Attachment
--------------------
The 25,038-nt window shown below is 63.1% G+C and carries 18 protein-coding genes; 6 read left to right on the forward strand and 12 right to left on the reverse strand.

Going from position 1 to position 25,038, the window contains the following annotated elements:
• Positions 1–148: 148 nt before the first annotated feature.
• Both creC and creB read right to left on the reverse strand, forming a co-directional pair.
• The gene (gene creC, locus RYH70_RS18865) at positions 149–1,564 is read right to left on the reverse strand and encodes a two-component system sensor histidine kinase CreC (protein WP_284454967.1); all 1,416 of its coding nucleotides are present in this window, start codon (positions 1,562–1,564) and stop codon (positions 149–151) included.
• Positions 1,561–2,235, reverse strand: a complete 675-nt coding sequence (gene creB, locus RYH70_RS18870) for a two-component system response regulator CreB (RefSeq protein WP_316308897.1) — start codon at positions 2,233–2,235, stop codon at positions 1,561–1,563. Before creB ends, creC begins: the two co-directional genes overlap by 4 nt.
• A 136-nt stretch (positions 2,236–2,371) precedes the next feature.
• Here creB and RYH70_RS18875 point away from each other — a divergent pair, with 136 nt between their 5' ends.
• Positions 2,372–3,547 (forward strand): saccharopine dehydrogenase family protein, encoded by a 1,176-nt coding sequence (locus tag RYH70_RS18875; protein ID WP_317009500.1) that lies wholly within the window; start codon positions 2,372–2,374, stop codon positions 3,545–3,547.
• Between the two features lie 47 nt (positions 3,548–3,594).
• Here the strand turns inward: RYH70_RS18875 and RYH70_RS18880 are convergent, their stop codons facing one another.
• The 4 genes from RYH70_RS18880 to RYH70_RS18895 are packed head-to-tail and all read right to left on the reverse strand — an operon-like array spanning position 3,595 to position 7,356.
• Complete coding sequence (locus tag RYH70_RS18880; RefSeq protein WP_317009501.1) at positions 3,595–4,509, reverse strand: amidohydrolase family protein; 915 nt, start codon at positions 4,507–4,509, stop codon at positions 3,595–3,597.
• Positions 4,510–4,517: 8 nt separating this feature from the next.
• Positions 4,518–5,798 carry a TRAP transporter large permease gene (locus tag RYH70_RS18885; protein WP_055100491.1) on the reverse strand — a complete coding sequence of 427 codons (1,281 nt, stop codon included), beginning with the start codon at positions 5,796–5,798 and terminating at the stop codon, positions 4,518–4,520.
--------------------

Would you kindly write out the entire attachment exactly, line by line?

The 25,038-nt window shown below is 63.1% G+C and carries 18 protein-coding genes; 6 read left to right on the forward strand and 12 right to left on the reverse strand.

Going from position 1 to position 25,038, the window contains the following annotated elements:
• Positions 1–148: 148 nt before the first annotated feature.
• Both creC and creB read right to left on the reverse strand, forming a co-directional pair.
• The gene (gene creC, locus RYH70_RS18865) at positions 149–1,564 is read right to left on the reverse strand and encodes a two-component system sensor histidine kinase CreC (protein WP_284454967.1); all 1,416 of its coding nucleotides are present in this window, start codon (positions 1,562–1,564) and stop codon (positions 149–151) included.
• Positions 1,561–2,235, reverse strand: a complete 675-nt coding sequence (gene creB, locus RYH70_RS18870) for a two-component system response regulator CreB (RefSeq protein WP_316308897.1) — start codon at positions 2,233–2,235, stop codon at positions 1,561–1,563. Before creB ends, creC begins: the two co-directional genes overlap by 4 nt.
• A 136-nt stretch (positions 2,236–2,371) precedes the next feature.
• Here creB and RYH70_RS18875 point away from each other — a divergent pair, with 136 nt between their 5' ends.
• Positions 2,372–3,547 (forward strand): saccharopine dehydrogenase family protein, encoded by a 1,176-nt coding sequence (locus tag RYH70_RS18875; protein ID WP_317009500.1) that lies wholly within the window; start codon positions 2,372–2,374, stop codon positions 3,545–3,547.
• Between the two features lie 47 nt (positions 3,548–3,594).
• Here the strand turns inward: RYH70_RS18875 and RYH70_RS18880 are convergent, their stop codons facing one another.
• The 4 genes from RYH70_RS18880 to RYH70_RS18895 are packed head-to-tail and all read right to left on the reverse strand — an operon-like array spanning position 3,595 to position 7,356.
• Complete coding sequence (locus tag RYH70_RS18880; RefSeq protein WP_317009501.1) at positions 3,595–4,509, reverse strand: amidohydrolase family protein; 915 nt, start codon at positions 4,507–4,509, stop codon at positions 3,595–3,597.
• Positions 4,510–4,517: 8 nt separating this feature from the next.
• Positions 4,518–5,798 carry a TRAP transporter large permease gene (locus tag RYH70_RS18885; protein WP_055100491.1) on the reverse strand — a complete coding sequence of 427 codons (1,281 nt, stop codon included), beginning with the start codon at positions 5,796–5,798 and terminating at the stop codon, positions 4,518–4,520.